To provide young journalists only with information about a certain topic, without teaching them how to translate complex medical concepts into easily understandable language, is a waste of time. It’s a bit like telling someone how to drive a car without letting the person practise.

The ability to write compelling health stories depends hugely on journalists’ capacity to write well, and to give health issues a human face. That commands more than health knowledge: it requires a health reporter to combine research, interviewing and writing skills; to supplement statistics with real people’s experiences, to simplify often complicated diseases with case studies — actual human beings who are suffering, or have survived, such illnesses. That is what wins attention from consumers of media — not a page of scientific language.

No health official, media trainer or professor can teach this properly, unless they’ve done it themselves. It isn’t book knowledge, this. It’s field knowledge; that is what makes the difference.

Learn by doing
It’s of critical importance that journalists train journalists. Maybe one is able to learn accounting from a book, but journalism is a trade — yes, trade — requiring a hands-on approach: out in the field, out in the chaotic city hospitals and rural clinics, out in the back streets where abortions are being performed, out in the bush where young men are being butchered by unskilled circumcisers. And to properly use the tools of the journalism trade, such as cameras and microphones and notebooks, students must spend a significant time in the field. This is where one learns to record a proper, professional story – not in a classroom.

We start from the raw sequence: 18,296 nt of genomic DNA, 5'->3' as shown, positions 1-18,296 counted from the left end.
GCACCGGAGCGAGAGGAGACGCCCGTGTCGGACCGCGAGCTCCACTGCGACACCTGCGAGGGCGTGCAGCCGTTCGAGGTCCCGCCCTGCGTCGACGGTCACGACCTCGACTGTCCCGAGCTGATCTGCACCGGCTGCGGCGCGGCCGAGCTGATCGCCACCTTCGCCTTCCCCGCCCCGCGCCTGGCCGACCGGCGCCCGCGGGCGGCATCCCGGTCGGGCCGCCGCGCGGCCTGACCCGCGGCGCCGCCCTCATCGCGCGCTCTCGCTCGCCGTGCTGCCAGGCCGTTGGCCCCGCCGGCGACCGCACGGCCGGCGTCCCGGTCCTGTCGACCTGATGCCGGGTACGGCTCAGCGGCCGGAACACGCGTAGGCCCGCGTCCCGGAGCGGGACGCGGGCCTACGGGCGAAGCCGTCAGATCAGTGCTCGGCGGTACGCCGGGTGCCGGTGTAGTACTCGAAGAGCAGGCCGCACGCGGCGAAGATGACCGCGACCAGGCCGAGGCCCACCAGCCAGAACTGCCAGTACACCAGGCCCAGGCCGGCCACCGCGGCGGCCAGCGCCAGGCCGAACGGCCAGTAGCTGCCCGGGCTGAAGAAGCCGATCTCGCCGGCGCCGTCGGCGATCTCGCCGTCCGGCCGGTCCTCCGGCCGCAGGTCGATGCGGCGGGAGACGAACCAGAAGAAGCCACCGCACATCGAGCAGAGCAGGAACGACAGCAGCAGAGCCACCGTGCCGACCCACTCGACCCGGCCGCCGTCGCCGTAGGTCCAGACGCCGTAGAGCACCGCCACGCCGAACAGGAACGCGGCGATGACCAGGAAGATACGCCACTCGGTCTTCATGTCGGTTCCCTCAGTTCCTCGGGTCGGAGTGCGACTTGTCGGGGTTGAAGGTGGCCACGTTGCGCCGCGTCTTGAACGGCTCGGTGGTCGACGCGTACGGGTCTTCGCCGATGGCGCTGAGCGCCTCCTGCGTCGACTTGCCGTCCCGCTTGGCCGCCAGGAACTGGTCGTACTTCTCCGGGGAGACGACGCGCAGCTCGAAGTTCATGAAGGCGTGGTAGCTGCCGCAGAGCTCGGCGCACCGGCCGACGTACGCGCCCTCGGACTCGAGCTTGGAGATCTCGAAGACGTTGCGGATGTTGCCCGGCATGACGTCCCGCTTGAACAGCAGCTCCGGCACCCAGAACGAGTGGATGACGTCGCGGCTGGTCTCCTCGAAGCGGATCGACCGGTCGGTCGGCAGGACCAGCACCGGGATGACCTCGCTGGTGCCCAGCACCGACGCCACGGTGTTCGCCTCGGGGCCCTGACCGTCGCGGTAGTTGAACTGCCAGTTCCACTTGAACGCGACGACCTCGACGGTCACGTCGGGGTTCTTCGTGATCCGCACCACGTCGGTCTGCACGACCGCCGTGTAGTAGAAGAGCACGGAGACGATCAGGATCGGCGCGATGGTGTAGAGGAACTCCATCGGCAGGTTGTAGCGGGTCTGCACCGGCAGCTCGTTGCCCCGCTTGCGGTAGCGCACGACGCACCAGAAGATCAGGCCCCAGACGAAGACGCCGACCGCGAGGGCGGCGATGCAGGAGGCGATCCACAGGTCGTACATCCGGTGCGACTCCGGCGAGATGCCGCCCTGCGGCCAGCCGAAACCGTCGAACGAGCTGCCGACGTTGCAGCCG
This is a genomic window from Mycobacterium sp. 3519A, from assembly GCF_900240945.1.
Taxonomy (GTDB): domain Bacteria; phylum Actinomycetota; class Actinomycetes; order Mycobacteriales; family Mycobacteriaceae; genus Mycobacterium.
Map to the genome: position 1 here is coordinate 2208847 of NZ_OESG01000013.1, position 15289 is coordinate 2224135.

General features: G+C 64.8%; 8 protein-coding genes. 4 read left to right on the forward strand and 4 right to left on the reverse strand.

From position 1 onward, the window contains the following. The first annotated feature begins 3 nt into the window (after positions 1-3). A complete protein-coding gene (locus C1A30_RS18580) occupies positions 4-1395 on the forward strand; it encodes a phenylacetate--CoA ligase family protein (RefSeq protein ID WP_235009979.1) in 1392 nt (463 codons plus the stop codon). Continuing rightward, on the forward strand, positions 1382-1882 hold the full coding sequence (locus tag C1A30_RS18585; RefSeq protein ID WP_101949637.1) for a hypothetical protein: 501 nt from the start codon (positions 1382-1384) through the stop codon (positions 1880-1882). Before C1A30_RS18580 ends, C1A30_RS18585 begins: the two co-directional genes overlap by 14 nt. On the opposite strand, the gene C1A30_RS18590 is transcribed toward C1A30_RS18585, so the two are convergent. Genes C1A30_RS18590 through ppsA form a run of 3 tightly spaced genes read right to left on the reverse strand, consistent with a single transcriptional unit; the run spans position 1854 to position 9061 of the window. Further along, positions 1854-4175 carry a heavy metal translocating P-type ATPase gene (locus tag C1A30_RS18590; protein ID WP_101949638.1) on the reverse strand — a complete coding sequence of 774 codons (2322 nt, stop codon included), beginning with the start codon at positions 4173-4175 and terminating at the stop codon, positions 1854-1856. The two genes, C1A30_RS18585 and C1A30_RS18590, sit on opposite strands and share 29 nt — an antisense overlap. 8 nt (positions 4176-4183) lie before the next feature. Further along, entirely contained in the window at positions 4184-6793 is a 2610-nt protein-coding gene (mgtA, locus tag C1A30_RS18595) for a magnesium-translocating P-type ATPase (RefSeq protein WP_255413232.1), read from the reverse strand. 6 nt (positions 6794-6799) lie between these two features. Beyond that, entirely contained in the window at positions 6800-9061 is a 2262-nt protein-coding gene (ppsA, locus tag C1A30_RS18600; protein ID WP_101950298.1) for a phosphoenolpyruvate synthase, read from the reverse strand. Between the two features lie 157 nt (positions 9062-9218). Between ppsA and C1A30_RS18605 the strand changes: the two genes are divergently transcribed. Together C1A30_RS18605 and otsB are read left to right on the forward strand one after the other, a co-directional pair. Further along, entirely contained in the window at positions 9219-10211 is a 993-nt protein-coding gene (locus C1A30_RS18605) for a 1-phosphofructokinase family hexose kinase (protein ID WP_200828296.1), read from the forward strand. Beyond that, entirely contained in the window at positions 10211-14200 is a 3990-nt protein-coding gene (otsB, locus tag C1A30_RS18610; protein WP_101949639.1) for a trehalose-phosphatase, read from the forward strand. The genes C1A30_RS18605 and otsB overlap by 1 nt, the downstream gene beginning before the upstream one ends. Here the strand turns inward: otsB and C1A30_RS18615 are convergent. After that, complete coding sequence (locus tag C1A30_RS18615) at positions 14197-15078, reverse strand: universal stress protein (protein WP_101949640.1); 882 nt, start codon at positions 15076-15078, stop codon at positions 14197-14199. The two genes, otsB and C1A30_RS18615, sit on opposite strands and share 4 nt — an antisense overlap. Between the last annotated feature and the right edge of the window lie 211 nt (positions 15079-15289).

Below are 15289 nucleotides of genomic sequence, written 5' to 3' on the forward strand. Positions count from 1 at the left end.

Another point to consider when debating the state of African health journalism is the fact that many health policy makers and advocates for certain issues are completely ignorant of the media’s needs. Then, when they present their ideas in an often boring, clinical and confusing way, and the reporters don’t write about their initiatives, they blame journalists for being “ignorant”.

Recently, a doctor’s association sent out a number of press releases highlighting a lack of safety and security in public hospitals. It said doctors’ lives were increasingly in danger. It referred to brutal attacks on doctors. I called the association. Logically, I thought, I asked its spokespeople to put me in contact with some of these concerned doctors, so that I could interview them to bring the association’s press release to life, so to speak.

They refused to do so, citing “confidentiality”.

Ironically, it’s often media spokespeople themselves who demonstrate the greatest ignorance of the media. Instead of assisting journalists, their job seems to be to “block” reporters from relevant information at all costs. Then, when journalists “get it wrong” — in their opinion — they cry foul.

Speaking of training
When these spokespeople are trained in media relations, so that they understand the news world’s needs, they become better at managing the media and getting their issues covered effectively.

Training health journalists (and spokespeople) well is much more expensive than simply stringing together a list of speakers on a subject. It requires long-term investment and deeper, practical strategies from skilled and experienced practitioners.

And, while that is indeed the case with some trainings, it’s not happening often enough.

Mia Malan works for the Health Journalism Centre at Rhodes University.

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Mia Malan
Mia Malan
Mia Malan is the founding director and editor of the Bhekisisa Centre for Health Journalism at the Mail & Guardian. She heads up a team of fifteen permanent and freelance staff members. She loves drama, good wine and strong coffee, not necessarily in that order.